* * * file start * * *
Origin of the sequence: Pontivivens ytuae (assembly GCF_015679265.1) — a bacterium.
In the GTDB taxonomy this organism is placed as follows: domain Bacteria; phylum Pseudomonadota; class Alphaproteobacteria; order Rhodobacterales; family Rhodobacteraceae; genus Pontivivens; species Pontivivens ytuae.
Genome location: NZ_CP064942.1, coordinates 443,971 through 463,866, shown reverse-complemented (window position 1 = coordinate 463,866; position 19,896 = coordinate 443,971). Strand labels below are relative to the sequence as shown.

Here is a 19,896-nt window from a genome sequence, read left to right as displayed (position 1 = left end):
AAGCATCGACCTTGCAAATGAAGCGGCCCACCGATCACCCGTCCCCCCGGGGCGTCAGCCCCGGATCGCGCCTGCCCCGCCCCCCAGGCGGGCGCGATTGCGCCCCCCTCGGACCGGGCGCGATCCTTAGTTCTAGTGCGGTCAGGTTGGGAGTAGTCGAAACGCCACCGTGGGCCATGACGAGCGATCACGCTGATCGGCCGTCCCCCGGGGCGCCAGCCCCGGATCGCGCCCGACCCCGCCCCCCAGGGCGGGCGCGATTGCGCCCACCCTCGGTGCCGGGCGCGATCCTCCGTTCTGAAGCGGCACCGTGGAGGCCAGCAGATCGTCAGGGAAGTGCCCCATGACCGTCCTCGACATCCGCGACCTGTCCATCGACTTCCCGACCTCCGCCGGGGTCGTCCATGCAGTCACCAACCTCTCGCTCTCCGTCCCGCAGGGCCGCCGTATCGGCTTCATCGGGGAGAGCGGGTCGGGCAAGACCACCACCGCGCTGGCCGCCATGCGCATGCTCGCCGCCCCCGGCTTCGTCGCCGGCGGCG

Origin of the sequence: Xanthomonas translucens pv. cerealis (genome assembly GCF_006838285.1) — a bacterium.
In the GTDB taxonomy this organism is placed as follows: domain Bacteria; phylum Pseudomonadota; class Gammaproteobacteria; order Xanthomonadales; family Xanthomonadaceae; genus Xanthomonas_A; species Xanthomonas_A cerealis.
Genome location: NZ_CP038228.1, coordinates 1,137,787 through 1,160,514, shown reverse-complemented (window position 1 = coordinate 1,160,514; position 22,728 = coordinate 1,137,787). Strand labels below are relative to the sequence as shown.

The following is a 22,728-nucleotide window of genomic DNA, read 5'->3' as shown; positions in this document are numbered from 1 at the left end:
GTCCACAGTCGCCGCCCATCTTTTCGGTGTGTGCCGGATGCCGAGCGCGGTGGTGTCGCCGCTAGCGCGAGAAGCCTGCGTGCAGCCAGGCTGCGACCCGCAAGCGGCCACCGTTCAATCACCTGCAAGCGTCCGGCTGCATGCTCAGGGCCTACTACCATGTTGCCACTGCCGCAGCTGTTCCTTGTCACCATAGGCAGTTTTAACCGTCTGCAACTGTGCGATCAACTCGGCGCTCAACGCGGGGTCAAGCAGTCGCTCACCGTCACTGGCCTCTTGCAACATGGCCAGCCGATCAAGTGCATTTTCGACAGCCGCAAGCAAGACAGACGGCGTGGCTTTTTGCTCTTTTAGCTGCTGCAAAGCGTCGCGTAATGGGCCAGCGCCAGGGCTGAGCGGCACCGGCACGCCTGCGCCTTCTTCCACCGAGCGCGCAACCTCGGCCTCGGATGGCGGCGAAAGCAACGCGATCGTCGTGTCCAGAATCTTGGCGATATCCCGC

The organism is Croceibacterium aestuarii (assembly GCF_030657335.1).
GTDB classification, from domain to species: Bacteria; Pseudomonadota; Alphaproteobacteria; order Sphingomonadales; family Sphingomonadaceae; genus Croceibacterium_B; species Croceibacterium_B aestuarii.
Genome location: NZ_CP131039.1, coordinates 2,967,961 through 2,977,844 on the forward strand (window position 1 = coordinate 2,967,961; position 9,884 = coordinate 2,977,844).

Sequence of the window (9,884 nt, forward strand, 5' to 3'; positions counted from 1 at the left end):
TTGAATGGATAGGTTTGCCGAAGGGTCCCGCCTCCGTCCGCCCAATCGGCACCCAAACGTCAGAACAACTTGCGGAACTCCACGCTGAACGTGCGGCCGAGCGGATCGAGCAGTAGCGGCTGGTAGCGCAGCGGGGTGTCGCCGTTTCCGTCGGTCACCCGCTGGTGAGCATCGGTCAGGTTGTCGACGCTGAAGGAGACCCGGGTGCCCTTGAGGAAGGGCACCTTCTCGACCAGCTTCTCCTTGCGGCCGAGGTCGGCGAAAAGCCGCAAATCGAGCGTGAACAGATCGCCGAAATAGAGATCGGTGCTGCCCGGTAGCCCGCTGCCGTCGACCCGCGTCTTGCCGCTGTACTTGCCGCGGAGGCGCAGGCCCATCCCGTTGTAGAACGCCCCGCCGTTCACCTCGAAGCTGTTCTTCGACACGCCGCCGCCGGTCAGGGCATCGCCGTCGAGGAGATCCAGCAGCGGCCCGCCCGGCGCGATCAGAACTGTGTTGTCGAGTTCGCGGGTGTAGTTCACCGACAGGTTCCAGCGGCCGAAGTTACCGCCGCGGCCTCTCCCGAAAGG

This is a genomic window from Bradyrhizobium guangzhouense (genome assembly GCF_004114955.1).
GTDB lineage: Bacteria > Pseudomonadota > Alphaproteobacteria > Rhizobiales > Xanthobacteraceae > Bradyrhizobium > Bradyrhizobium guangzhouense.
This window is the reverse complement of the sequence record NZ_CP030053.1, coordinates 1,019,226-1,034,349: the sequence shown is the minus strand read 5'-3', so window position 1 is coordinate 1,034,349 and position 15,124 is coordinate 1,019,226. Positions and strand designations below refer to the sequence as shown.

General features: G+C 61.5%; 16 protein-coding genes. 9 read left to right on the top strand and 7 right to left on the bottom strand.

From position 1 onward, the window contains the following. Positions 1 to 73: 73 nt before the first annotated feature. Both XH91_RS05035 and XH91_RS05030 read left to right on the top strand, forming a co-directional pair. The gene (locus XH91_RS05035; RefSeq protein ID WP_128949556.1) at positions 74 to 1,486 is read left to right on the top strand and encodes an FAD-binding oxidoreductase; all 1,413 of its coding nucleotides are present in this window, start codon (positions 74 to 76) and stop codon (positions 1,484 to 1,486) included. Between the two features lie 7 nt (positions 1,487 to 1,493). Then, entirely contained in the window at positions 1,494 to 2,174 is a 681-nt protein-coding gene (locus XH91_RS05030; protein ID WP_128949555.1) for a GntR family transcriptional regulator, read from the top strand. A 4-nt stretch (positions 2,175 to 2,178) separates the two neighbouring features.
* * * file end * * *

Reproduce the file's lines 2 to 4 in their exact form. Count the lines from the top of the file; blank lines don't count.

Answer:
In the GTDB taxonomy this organism is placed as follows: domain Bacteria; phylum Pseudomonadota; class Alphaproteobacteria; order Rhodobacterales; family Rhodobacteraceae; genus Pontivivens; species Pontivivens ytuae.
Genome location: NZ_CP064942.1, coordinates 443,971 through 463,866, shown reverse-complemented (window position 1 = coordinate 463,866; position 19,896 = coordinate 443,971). Strand labels below are relative to the sequence as shown.

Here is a 19,896-nt window from a genome sequence, read left to right as displayed (position 1 = left end):